Regulator opens statutory inquiry into debt-counselling charity over late accounts

The Rav Chesed Trust had been removed from the Charity Commission's class inquiry into charities with long overdue accounts, but its accounts for 2013/14 were not filed on time, prompting new action

Regulator opens new inquiry
Regulator opens new inquiry

The Charity Commission has opened a statutory inquiry into a debt-counselling charity that has repeatedly failed to file accounts on time.

A statement from the regulator today said it had taken action against the Rav Chesed Trust, which, according to its entry on the commission’s register, undertakes debt counselling and works to relieve poverty and advance religious education.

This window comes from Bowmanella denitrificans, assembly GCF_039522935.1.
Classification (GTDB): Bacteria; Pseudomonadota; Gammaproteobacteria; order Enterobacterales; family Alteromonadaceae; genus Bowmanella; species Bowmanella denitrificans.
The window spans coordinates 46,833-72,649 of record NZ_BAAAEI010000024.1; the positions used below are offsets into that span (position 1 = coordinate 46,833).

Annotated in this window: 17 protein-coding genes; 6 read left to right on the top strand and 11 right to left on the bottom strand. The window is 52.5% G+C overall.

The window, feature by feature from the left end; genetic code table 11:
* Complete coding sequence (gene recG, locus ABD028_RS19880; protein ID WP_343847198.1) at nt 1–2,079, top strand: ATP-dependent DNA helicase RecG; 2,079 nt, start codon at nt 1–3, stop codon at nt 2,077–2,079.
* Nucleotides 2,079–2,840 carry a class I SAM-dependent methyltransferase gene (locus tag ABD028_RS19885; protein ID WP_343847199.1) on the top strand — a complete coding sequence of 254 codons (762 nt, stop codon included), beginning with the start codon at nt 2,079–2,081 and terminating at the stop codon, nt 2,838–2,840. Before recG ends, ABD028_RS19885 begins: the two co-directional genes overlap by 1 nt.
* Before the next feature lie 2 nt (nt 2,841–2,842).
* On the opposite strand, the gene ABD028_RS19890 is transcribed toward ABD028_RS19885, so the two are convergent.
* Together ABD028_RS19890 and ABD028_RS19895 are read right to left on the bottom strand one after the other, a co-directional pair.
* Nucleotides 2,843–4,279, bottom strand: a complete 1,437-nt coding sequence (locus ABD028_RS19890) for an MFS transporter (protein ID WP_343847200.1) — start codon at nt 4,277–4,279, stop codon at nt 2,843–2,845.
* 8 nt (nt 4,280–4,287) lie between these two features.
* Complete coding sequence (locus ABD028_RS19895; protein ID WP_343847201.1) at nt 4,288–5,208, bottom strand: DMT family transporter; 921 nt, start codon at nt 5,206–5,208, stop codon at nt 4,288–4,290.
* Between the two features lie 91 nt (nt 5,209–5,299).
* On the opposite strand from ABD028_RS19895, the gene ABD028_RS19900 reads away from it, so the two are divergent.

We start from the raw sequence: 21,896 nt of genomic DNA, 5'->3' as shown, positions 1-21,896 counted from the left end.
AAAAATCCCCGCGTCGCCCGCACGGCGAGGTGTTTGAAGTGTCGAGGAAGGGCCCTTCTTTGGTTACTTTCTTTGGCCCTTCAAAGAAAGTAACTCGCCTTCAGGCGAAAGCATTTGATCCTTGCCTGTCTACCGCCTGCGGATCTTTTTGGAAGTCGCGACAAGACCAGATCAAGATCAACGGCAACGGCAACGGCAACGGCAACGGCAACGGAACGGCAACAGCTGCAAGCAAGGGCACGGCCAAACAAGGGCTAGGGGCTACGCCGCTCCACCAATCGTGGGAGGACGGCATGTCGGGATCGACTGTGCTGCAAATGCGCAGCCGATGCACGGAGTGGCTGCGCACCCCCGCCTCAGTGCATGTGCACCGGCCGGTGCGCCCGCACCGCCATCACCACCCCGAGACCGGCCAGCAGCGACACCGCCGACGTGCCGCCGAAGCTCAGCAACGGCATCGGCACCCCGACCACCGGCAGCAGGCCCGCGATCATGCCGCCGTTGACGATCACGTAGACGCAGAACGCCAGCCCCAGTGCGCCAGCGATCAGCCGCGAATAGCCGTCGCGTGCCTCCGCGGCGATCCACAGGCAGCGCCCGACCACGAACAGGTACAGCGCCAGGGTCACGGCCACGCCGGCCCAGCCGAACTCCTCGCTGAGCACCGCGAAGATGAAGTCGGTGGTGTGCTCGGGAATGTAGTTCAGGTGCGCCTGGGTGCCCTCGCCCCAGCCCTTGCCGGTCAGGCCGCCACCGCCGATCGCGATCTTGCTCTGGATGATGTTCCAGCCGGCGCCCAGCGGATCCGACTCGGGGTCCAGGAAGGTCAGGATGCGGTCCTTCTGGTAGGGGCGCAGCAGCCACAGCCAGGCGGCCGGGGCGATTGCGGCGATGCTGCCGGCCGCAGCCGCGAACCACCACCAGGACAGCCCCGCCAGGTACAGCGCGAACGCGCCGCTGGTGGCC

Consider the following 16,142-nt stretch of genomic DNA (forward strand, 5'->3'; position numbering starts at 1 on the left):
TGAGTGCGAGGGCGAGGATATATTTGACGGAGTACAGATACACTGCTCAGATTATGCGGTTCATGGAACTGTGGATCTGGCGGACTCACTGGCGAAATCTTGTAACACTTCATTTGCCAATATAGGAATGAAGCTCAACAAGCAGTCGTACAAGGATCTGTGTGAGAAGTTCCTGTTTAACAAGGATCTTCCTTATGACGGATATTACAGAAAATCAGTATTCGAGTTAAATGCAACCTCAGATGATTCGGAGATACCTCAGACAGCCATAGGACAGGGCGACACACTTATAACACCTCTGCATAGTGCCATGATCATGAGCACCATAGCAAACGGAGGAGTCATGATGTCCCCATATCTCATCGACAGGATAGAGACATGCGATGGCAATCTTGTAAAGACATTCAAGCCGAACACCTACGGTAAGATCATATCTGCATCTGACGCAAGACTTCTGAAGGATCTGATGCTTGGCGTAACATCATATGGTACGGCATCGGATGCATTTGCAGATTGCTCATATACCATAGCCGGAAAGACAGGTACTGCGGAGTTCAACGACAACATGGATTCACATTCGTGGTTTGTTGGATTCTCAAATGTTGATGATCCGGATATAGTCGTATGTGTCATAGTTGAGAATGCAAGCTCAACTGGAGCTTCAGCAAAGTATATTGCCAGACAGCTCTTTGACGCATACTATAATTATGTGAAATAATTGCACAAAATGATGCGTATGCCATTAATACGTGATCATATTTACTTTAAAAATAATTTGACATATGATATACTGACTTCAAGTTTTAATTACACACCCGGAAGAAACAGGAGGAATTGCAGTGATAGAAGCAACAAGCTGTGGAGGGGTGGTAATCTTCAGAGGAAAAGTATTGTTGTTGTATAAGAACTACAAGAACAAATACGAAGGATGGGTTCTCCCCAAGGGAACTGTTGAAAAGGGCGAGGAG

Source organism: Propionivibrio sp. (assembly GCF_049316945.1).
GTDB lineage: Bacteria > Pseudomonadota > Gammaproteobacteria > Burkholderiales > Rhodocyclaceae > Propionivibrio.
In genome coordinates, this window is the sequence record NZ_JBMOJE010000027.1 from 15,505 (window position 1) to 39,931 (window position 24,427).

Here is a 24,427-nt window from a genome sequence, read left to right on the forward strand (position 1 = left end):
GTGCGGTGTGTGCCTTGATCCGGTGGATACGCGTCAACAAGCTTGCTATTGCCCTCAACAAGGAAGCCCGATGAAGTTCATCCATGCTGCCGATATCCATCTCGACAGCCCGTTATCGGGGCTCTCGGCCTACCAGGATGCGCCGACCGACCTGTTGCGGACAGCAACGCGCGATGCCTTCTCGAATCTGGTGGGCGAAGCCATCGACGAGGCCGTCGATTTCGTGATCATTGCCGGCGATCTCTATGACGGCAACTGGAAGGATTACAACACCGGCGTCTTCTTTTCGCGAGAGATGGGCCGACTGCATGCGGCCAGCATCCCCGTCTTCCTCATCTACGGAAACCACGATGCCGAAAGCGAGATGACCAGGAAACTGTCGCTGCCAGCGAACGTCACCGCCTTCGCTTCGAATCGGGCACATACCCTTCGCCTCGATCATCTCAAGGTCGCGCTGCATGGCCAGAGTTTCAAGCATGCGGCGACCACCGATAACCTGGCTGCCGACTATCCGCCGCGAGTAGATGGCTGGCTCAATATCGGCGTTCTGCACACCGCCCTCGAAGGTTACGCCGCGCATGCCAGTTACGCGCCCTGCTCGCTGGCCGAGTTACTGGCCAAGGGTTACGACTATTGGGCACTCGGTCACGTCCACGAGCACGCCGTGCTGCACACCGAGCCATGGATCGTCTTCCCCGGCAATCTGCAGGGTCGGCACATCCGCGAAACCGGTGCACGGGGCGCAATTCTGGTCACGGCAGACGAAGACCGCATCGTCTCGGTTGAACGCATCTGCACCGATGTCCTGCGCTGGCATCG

The charity had been part of the commission’s class inquiry into charities that had overdue accounts for two or more years, but had been removed from that inquiry in February after providing the necessary documents.

But the charity’s accounts for the year to the end of July 2014, which were due at the end of May, were not filed on time, causing the regulator to open a fresh inquiry into the charity on 9 July.

The commission said the inquiry would examine issues including the administration and financial management of the charity, and whether trustees had failed to properly manage its funds.

The commission said the charity filed its overdue accounts for 2013/14 after it opened the new inquiry last month.

The charity has failed to file its accounts on time in each of the past five years, with its accounts for 2009/10 received by the commission 899 days late.

It had an income of £479,347 and an expenditure of £479,448 in 2013/14, its accounts on the commission’s register show.

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